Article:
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Aggregation Reversals and the Social Formation of Beliefs

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  • Edward L. Glaeser
  • Bruce Sacerdote

Abstract

In the past two elections, richer people were more likely to vote Republican while richer states were more likely to vote Democratic. This switch is an aggregation reversal, where an individual relationship, like income and Republicanism, is reversed at some level of aggregation. Aggregation reversals can occur when an independent variable impacts an outcome both directly and indirectly through a correlation with beliefs. For example, income increases the desire for low taxes but decreases belief in Republican social causes. If beliefs are learned socially, then aggregation can magnify the connection between the independent variable and beliefs, which can cause an aggregation reversal. We estimate the model's parameters for three examples of aggregation reversals, and show with these parameters that the model predicts the observed reversals.

Suggested Citation

  • Edward L. Glaeser & Bruce Sacerdote, 2007. "Aggregation Reversals and the Social Formation of Beliefs," NBER Working Papers 13031, National Bureau of Economic Research, Inc.
  • Handle: RePEc:nbr:nberwo:13031
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    References listed on IDEAS

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    1. Edward L. Glaeser & Giacomo A. M. Ponzetto & Jesse M. Shapiro, 2005. "Strategic Extremism: Why Republicans and Democrats Divide on Religious Values," The Quarterly Journal of Economics, Oxford University Press, vol. 120(4), pages 1283-1330.
    2. Edward Glaeser & Giacomo Ponzetto & Andrei Shleifer, 2007. "Why does democracy need education?," Journal of Economic Growth, Springer, vol. 12(2), pages 77-99, June.
    3. Glenn Ellison & Drew Fudenberg, 1995. "Word-of-Mouth Communication and Social Learning," The Quarterly Journal of Economics, Oxford University Press, vol. 110(1), pages 93-125.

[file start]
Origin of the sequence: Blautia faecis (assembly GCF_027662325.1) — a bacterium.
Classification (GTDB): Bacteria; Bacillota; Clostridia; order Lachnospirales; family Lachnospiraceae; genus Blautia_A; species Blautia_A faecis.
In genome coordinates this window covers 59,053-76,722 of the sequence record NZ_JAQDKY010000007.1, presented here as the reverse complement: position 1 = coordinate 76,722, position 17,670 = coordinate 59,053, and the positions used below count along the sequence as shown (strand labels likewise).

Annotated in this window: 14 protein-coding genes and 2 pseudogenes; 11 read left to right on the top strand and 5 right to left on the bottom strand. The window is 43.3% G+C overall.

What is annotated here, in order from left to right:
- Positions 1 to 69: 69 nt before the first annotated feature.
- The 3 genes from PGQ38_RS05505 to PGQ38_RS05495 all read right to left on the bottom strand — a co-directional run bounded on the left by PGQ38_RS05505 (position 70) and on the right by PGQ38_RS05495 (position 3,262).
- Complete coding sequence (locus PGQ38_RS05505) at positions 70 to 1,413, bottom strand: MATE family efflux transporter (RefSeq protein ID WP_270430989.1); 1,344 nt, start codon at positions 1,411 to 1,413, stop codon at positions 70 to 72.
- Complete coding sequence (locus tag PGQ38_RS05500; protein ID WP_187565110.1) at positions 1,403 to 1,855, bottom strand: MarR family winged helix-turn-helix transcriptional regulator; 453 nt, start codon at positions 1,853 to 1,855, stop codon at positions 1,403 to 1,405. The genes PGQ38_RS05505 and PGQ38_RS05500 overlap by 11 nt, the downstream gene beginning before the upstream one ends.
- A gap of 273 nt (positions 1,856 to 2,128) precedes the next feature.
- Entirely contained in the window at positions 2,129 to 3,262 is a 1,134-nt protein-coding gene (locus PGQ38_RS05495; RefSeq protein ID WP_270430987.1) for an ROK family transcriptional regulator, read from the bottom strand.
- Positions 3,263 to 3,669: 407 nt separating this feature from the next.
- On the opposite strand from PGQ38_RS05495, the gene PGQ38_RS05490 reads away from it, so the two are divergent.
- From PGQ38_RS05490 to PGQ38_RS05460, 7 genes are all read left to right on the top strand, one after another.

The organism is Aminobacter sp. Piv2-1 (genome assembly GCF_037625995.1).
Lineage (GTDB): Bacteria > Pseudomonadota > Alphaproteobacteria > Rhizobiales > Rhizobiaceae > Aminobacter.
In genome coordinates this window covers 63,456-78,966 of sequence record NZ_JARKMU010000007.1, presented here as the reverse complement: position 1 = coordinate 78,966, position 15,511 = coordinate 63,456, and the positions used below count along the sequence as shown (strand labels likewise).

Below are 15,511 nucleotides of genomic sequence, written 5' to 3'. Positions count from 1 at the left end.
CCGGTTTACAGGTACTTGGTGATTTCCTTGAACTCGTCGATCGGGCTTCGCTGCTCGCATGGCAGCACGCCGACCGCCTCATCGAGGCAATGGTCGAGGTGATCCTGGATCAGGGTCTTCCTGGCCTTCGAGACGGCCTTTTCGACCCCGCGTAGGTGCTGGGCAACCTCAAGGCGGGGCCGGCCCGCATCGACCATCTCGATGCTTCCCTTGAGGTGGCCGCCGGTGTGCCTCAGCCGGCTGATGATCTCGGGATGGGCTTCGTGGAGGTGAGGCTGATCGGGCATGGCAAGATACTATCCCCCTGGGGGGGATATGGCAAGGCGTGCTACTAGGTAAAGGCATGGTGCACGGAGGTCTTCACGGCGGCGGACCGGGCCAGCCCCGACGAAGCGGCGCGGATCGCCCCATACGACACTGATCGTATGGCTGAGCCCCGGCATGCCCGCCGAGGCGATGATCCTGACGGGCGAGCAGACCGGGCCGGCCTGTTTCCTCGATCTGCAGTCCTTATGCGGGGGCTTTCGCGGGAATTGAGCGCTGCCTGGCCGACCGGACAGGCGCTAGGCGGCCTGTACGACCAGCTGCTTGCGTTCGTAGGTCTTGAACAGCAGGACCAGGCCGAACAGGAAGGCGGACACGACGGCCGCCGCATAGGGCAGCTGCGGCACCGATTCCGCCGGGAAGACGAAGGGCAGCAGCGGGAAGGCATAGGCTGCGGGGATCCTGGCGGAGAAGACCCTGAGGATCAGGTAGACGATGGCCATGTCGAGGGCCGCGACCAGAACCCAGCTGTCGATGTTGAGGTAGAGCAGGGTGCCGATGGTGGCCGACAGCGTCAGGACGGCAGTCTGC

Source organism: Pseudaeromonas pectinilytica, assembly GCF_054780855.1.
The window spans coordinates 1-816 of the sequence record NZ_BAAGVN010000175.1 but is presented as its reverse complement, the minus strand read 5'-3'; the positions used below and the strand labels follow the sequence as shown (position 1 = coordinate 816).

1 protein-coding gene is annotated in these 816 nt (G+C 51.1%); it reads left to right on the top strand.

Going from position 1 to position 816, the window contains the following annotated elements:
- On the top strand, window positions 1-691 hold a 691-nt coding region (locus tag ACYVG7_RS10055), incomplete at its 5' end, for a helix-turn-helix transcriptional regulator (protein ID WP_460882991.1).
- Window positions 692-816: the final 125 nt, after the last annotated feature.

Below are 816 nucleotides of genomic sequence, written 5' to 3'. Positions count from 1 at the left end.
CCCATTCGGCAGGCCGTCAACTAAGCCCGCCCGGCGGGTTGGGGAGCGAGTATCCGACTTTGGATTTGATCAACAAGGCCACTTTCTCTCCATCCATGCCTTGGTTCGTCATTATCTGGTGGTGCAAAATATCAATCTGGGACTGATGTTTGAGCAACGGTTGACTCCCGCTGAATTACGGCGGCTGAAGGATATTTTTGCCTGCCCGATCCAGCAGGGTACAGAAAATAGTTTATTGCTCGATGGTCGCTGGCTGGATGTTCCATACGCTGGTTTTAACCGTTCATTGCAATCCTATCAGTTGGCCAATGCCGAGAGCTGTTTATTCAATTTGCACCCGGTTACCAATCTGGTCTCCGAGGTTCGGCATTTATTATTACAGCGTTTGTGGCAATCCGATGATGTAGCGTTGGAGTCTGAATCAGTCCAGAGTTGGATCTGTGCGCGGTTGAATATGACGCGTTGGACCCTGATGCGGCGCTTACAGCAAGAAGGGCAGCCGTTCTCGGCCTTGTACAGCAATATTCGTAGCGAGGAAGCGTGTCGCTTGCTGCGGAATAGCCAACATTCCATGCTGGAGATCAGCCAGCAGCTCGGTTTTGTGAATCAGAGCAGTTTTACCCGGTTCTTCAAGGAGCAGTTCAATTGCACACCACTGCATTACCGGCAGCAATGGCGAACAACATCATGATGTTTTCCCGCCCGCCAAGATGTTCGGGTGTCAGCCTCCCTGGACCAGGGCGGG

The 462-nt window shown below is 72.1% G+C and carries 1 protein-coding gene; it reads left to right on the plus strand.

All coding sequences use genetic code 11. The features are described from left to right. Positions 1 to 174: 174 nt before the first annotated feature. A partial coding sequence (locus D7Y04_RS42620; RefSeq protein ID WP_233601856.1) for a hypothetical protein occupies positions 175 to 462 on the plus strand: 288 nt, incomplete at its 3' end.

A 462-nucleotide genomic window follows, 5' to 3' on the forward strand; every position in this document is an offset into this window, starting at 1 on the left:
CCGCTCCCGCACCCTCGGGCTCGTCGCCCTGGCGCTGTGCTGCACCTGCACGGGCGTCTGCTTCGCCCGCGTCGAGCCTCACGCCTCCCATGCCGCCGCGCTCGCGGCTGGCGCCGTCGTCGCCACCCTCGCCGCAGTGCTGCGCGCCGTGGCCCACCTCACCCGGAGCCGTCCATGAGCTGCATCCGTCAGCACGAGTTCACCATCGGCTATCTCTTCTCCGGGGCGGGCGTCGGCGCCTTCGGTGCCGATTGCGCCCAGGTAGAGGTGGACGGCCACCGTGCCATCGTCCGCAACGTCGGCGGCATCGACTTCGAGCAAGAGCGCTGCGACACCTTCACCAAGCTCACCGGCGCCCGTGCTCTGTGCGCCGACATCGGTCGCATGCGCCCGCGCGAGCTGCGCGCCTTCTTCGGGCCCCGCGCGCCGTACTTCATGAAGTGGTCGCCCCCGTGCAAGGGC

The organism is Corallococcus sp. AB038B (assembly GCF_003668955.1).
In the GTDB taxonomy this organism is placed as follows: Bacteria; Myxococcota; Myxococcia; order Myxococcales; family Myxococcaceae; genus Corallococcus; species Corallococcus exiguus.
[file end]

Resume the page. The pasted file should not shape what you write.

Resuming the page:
4. Matthew A. Gentzkow & Jesse M. Shapiro, 2004. "Media, Education and Anti-Americanism in the Muslim World," Journal of Economic Perspectives, American Economic Association, vol. 18(3), pages 117-133, Summer.
    5. Edward L. Glaeser & Bruce I. Sacerdote, 2008. "Education and Religion," Journal of Human Capital, University of Chicago Press, vol. 2(2), pages 188-215.
    6. Ellison, Glenn & Fudenberg, Drew, 1993. "Rules of Thumb for Social Learning," Journal of Political Economy, University of Chicago Press, vol. 101(4), pages 612-643, August.
    7. Rafael Di Tella & Sebastian Galiant & Ernesto Schargrodsky, 2007. "The Formation of Beliefs: Evidence from the Allocation of Land Titles to Squatters," The Quarterly Journal of Economics, Oxford University Press, vol. 122(1), pages 209-241.
    8. Merlo, Antonio & Schotter, Andrew, 2003. "Learning by not doing: an experimental investigation of observational learning," Games and Economic Behavior, Elsevier, vol. 42(1), pages 116-136, January.
    9. Barberis, Nicholas & Shleifer, Andrei & Vishny, Robert, 1998. "A model of investor sentiment," Journal of Financial Economics, Elsevier, vol. 49(3), pages 307-343, September.
    10. Jose A. Scheinkman & Wei Xiong, 2003. "Overconfidence and Speculative Bubbles," Journal of Political Economy, University of Chicago Press, vol. 111(6), pages 1183-1219, December.
    11. repec:hrv:faseco:30747159 is not listed on IDEAS
    12. Kevin M. Murphy & Andrei Shleifer, 2004. "Persuasion in Politics," American Economic Review, American Economic Association, vol. 94(2), pages 435-439, May.
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    Cited by:

    1. Brunner, Eric & Ross, Stephen L. & Washington, Ebonya, 2008. "Economics and Ideology: Causal Evidence of the Impact of Economic Conditions on Support for Redistribution and Other Ballot Proposal," Working Papers 50, Yale University, Department of Economics.
    2. Brian Knight & Nathan Schiff, 2010. "Momentum and Social Learning in Presidential Primaries," Journal of Political Economy, University of Chicago Press, vol. 118(6), pages 1110-1150.
    3. Joan Costa-Font & Marin Gemmill & Gloria Rubert, 2008. "Re-visiting the Health Care Luxury Good Hypothesis: Aggregation, Precision, and Publication Biases?," Working Papers in Economics 197, Universitat de Barcelona. Espai de Recerca en Economia.

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    JEL classification:

    • A1 - General Economics and Teaching - - General Economics

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